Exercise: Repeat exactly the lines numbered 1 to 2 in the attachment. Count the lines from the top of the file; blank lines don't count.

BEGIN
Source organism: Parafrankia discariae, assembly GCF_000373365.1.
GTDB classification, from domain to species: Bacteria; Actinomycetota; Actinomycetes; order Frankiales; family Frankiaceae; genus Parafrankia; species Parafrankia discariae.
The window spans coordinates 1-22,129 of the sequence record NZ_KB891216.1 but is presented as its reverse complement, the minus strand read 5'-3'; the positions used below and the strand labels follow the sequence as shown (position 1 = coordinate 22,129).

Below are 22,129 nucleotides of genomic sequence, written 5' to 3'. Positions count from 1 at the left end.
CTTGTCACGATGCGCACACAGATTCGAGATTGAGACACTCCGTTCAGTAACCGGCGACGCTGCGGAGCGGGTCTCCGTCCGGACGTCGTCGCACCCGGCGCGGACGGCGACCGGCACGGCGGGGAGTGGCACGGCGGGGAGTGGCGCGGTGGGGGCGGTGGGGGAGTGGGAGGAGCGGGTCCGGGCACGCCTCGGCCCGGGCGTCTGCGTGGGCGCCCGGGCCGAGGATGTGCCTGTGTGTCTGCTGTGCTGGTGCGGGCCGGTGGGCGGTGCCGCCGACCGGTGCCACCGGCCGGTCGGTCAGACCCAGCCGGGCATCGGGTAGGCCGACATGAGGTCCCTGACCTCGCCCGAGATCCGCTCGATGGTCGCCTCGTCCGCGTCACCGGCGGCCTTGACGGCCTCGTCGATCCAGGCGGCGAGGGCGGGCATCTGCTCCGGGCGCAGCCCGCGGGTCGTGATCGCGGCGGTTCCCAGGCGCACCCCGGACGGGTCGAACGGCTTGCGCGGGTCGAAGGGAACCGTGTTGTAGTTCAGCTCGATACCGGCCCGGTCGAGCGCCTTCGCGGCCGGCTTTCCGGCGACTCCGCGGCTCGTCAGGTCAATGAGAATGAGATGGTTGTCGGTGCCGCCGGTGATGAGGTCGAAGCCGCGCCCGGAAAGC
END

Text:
Source organism: Parafrankia discariae, assembly GCF_000373365.1.
GTDB classification, from domain to species: Bacteria; Actinomycetota; Actinomycetes; order Frankiales; family Frankiaceae; genus Parafrankia; species Parafrankia discariae.